A Stake in the Ground: The need for Pre-K education

While Alabama State Department of Education Superintendent Dr. Tommy Bice understands the need restructure the state’s K12 education system, he also grasps the importance of impacting pre-education.

More specifically, the Bice’s vision of what Alabama’s public education system should be carries with it the very key component of a strong pre-kindergarten program.

The need for such a program, Bice explained during his address to the Demopolis Rotary Club last week, was underscored when the superintendent decided to spend time in some of the state’s prisons.

“The other place that I’ve spent time that I never thought I’d spend time in this first year on the job, I’ve spent probably two to three weeks in Alabama prisons talking to Alabama prisoners because I wanted to get a perception of what they had to tell us about what we didn’t do right for them,” Bice said of his efforts to learn from the consumers who were in some way failed by the state’s education system. “A very startling statistic is that eight out of every 10 prisoners in the State of Alabama was a high school dropout.”

The correlation between high school dropout and Pre-K education is a line that is quite clear to Bice. He explained that students who begin school behind their peers never catch up by the third grade, begin dropping out by middle school and have abandoned school entirely by the age of 17.

Efforts to identify those most at risk for suffering through such a cycle led Bice and his staff to an inarguable conclusion: children of families with limited resources are likely to fall behind their peers early.

“I know this area of the State of Alabama, much like where I live in Alexander City, has lots of poverty. Our state is a high, high poverty state. We know that the achievement gap for students that are born into poverty begins the day they’re born,” Bice said. “We know of lots and lots of students who show up in kindergarten who have never seen a book, who have never been in any sort of formalized program at all. And we’ve seen kids show up that don’t really even know their name that’s on their birth certificate. They only know what they’ve been called for the first five years of their lives.”

The plan for breaking that cycle and getting all of Alabama’s students on equal footing requires additional funding and the assistance of entities outside ALSDE.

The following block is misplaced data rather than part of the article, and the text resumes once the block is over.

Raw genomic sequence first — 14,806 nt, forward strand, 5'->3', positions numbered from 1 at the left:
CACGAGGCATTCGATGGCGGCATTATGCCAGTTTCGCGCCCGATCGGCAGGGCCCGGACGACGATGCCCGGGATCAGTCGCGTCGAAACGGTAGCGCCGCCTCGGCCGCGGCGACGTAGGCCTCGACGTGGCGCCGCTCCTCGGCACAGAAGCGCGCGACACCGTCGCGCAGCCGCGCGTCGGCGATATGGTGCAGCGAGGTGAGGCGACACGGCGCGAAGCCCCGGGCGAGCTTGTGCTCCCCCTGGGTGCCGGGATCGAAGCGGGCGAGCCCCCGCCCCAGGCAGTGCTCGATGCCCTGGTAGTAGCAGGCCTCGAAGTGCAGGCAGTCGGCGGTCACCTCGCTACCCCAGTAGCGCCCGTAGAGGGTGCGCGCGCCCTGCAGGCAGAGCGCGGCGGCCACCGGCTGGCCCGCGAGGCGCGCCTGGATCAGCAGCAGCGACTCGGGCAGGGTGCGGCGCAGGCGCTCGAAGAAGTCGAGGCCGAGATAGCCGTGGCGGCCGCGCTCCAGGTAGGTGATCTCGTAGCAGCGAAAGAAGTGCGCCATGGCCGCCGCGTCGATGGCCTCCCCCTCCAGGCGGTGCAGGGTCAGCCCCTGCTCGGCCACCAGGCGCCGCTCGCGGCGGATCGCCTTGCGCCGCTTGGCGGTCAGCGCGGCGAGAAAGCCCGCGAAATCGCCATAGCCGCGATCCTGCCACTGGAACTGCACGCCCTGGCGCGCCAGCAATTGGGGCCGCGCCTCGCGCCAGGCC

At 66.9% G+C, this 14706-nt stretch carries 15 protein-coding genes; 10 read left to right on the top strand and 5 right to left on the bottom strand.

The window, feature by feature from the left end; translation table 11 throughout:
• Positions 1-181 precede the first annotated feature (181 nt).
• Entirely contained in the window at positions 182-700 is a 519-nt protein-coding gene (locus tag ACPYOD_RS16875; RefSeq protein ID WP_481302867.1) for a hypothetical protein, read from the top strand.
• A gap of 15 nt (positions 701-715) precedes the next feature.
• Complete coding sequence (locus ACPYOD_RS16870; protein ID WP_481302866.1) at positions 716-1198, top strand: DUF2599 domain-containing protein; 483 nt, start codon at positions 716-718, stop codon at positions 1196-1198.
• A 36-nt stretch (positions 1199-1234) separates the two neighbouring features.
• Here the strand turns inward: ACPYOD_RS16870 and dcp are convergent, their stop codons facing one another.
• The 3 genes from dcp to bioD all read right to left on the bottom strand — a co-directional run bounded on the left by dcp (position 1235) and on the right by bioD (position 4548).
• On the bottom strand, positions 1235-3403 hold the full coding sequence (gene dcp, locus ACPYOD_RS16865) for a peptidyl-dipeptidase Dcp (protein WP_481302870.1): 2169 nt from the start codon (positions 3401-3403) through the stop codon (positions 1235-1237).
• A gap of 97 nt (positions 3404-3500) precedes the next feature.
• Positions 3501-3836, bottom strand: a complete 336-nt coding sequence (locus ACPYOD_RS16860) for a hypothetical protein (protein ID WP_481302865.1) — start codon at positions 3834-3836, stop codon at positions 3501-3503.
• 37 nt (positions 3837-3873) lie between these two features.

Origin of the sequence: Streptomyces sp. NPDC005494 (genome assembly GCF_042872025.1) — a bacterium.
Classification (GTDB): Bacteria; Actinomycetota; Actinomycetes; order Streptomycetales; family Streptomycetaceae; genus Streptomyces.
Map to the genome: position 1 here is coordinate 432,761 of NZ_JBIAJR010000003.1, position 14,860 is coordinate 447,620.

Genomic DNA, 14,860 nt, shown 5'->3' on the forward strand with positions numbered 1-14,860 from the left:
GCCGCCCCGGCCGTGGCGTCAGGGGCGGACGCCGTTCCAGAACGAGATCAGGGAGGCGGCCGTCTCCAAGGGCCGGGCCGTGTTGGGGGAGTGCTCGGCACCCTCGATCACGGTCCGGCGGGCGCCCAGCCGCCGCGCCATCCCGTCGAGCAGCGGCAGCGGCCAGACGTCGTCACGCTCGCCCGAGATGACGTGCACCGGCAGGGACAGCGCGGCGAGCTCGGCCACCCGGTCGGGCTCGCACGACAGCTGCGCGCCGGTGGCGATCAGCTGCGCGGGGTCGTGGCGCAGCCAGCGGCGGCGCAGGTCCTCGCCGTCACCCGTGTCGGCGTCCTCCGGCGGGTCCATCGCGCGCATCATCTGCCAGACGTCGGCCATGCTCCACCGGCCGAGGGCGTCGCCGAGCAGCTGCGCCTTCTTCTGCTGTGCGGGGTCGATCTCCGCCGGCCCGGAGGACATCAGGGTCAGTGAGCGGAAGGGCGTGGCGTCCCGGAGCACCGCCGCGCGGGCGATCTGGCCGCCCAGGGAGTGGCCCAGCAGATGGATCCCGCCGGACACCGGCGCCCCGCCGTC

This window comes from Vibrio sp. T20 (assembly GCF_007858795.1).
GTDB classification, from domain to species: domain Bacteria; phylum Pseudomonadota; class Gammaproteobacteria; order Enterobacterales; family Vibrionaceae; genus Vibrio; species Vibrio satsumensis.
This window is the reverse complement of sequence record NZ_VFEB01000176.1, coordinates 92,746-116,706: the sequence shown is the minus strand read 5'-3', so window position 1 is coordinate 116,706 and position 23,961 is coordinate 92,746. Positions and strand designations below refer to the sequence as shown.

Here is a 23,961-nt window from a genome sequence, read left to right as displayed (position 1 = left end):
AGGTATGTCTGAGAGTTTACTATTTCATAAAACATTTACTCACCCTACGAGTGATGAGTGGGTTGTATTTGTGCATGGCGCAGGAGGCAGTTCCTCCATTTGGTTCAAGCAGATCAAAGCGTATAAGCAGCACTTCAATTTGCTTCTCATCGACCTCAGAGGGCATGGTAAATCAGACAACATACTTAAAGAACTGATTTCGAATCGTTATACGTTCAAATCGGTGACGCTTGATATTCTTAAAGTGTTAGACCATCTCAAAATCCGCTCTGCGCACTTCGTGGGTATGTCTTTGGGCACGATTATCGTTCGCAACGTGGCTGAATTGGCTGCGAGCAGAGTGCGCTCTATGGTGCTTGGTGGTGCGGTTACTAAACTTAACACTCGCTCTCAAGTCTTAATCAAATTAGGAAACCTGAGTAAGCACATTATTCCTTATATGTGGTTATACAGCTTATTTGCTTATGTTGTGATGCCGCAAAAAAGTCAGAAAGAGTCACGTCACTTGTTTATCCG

“We start providing voluntary, diverse delivery either at schools, faith-based organizations, private preschools,” Bice said. “We want to set a standard for what we think preschool should look like and bring that statewide for three and four year olds on a voluntary basis.”

Establishing such programs would require a considerable amount of funding, a sacrifice Bice said the state can’t afford to avoid.

“We’ve looked at what that would cost for the State of Alabama and it would cost $129 million. I know that’s an enormous amount of money. But, as we were doing this study to see what it would cost, we did something we typically don’t do when we make decisions. We looked at what it would cost if we didn’t do it,” Bice said. “What we looked at was children of poverty that come to kindergarten five years behind already. They never catch up by third grade. By eighth grade, start dropping out of school. Eventually drop out by age 17. So we looked at that cost and what would have happened if we would have intervened in (prisoners’) lives earlier. So, the figure that we’ve come up with is that we can spend $129 million in Pre-K education to equip kids to be ready to learn when they get to kindergarten or we can spend $2 billion on the other end of that continuum forever to keep our prison system and that part of our state functional. To me, that return on investment is a pretty easy stake in the ground for us to take. We’re going to be really focused on what Pre-K education is going to look like.”


Part five of a five-part series on the changing face of Alabama’s education system. The series is taken from an address state superintendent Dr. Tommy Bice gave to the Demopolis Rotary Club last week.